The deep pass is one of the best things about football.
There’s just something about watching quarterbacks chuck the ball 40 yards downfield that makes seeing it on TV aesthetically pleasing, and we’re in an era of football where it seems like the art of the deep pass is enjoying a revival.
As such, I’ve spent six years charting these deep passes in a series of charts and articles called The Deep Ball Project, where I look at the accuracy of passes thrown 21+ air yards beyond the line of scrimmage, regardless if they’re caught or not.
Normally, Cam Newton would be making an appearance on these lists, but since he only played two games on the season, that means Kyle Allen represents the Panthers on this year’s Deep Ball Project. Let’s just say his results were…..not good. For more on that, let’s take a look at the below chart of all 32 quarterbacks surveyed for the 2019-20 Deep Ball Project, ranked by Accuracy Percentage (Note: NOT Completion Percentage.)
As you can see, Allen ranked dead last in Deep Accuracy Percentage with an Accuracy Percentage of 31.71% while throwing for 371 yards, one touchdown, two interceptions, 317 air yards, and 54 yards after the catch. Suffice to say, having that low of an Accuracy Percentage was a major inconvenience for the Panthers’ receiving corps in 2019.
Having an expectation for him to be a league average passer, let alone a league average deep passer, says a lot about how far he’s come as an NFL quarterback. Going from an undrafted backup straight into a starting role after Newton’s injury and then helping guide Carolina to four straight wins is something he should always feel proud of – unfortunately that kind of success just wasn’t meant to last long, and as the Panthers ended the year on an eight-game losing streak, Allen’s misses were further put into the spotlight.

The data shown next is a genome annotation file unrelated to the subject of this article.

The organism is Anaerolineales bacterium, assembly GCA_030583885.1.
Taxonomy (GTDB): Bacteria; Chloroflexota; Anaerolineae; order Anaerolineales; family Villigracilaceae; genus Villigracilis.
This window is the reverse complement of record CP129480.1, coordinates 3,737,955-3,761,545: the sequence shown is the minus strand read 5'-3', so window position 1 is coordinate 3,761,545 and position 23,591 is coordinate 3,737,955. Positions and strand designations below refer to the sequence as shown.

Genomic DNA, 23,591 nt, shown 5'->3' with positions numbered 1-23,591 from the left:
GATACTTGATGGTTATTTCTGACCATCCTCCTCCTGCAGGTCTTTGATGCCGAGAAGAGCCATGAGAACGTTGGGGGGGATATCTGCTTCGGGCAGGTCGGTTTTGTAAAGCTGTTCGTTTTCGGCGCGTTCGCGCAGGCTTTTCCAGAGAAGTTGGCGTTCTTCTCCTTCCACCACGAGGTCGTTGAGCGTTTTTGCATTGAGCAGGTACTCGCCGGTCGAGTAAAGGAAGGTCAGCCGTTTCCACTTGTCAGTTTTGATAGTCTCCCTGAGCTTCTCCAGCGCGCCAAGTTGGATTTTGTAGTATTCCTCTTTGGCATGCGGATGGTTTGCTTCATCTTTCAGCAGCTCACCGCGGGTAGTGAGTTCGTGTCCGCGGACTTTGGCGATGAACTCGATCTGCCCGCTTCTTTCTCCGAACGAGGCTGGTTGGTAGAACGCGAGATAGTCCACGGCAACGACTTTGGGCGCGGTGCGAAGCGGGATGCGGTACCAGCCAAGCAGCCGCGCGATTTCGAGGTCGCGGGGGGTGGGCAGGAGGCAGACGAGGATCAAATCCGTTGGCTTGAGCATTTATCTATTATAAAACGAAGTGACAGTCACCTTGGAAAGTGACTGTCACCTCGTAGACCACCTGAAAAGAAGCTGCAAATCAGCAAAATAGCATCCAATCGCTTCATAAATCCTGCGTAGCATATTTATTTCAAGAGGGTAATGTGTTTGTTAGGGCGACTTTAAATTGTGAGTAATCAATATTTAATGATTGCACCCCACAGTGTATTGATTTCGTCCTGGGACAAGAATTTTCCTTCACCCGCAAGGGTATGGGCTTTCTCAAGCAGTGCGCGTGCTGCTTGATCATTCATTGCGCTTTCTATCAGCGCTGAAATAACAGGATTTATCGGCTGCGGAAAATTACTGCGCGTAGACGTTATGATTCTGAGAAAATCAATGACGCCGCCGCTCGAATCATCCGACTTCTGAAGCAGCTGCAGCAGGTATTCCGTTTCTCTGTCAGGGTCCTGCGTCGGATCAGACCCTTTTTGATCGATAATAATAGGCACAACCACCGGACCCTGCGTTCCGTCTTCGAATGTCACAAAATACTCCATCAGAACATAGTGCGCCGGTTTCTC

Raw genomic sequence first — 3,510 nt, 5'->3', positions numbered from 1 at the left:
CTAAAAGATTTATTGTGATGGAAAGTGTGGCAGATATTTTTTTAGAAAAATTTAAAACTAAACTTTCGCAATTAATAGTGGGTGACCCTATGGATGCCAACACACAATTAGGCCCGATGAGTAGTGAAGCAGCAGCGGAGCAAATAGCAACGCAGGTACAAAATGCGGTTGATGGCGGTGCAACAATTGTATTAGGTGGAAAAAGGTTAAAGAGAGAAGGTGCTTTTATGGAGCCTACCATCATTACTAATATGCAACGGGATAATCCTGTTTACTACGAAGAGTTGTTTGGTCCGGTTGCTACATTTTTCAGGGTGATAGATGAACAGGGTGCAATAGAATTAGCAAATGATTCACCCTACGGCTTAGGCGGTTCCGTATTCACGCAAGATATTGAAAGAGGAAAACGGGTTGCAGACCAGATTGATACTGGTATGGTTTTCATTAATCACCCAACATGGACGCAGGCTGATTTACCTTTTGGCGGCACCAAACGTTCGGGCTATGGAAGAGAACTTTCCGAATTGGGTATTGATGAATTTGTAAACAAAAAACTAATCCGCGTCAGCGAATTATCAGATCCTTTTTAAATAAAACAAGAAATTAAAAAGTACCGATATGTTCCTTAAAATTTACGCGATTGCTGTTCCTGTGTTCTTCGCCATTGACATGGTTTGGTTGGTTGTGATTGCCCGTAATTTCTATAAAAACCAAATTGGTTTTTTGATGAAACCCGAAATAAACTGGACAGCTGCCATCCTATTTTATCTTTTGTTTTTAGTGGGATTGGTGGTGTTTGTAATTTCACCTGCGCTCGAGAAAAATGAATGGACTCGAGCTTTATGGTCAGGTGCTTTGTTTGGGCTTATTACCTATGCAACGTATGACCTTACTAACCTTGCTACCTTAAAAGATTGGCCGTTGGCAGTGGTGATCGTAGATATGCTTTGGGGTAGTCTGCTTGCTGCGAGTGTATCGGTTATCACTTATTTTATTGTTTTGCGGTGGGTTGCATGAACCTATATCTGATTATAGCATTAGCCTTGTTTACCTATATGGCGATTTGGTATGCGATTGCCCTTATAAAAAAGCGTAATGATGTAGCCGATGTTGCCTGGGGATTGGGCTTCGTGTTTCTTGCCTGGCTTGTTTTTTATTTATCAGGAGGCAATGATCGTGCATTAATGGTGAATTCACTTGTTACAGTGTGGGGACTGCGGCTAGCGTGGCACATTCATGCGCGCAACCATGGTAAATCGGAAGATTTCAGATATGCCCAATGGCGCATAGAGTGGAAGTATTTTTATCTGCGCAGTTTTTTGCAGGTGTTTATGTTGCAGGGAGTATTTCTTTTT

So to take a further look inside Allen’s deep passing stats, let’s take a look at the below chart, comprised of his individual deep passing stats and where his accuracy ranked out of 32 starting quarterbacks (shown in the black tiles in parentheses).
As we know, Allen’s overall accuracy ranked 32nd out of 32 quarterbacks. And as we can see above, close inspection only raises the level of concern as to whether he should be back in a Panthers uniform next season.
For one thing, Allen was the least accurate deep passer throwing into open windows – only managing to be accurate on 33.33% of his throws. For reference, the other 31 quarterbacks at least managed to be accurate on 45% of their throws to open receivers.
It’s every bit as bad as it sounds.
Allen also finished last in accuracy on throws to the middle of the field, on throws of 36-40 yards (tying five other quarterbacks, hence the #27 ranking), and against edge pressure (tying with four other quarterbacks). One silver lining is that Allen fared nicely in the 21-25 yard range, tying with Sam Darnold as the seventh most accurate passer on those throws.
Still, it’s apparent that the Panthers had a deep passing problem in 2019 – as it normally is in these scenarios, the quarterback was the main culprit. For another close look, let’s survey the tape to see what evidence we can find.
Last season, I wrote about how these missed throws were costing Curtis Samuel a lot of receiving yards and touchdowns, so this time each clip comes from a deep pass attempt to D.J. Moore.
Up Next: Allen To Moore, Incomplete, Repeat